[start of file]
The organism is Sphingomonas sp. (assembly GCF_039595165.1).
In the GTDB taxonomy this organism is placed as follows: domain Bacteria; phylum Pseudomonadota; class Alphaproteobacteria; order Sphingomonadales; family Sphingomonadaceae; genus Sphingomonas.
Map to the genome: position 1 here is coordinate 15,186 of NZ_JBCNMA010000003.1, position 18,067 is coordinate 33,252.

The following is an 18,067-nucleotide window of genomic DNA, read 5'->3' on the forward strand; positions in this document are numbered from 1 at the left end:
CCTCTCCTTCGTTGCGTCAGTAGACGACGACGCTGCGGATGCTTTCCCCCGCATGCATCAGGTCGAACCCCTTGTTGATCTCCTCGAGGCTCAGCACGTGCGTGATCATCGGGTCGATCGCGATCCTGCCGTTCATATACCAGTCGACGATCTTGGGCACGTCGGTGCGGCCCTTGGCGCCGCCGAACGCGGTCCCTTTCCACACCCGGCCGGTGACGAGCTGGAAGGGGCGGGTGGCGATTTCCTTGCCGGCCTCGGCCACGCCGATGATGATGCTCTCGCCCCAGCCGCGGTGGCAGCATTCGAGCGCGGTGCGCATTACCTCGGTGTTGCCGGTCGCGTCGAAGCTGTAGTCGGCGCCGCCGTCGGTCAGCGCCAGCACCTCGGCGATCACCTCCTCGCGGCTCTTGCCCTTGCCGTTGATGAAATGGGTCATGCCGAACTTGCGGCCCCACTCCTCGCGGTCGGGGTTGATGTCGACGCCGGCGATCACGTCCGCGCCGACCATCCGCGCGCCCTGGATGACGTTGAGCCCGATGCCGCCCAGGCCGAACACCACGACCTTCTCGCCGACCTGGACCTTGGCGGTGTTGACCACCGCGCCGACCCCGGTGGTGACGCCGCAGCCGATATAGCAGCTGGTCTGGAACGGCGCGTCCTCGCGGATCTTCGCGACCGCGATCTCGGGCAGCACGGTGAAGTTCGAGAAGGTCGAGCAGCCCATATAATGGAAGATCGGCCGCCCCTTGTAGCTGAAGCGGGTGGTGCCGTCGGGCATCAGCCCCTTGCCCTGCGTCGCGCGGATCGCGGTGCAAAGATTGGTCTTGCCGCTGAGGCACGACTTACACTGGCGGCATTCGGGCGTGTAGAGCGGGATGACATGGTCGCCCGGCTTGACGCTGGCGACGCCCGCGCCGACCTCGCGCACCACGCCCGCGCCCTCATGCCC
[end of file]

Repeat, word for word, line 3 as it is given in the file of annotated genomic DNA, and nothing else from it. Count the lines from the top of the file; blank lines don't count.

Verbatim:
Map to the genome: position 1 here is coordinate 15,186 of NZ_JBCNMA010000003.1, position 18,067 is coordinate 33,252.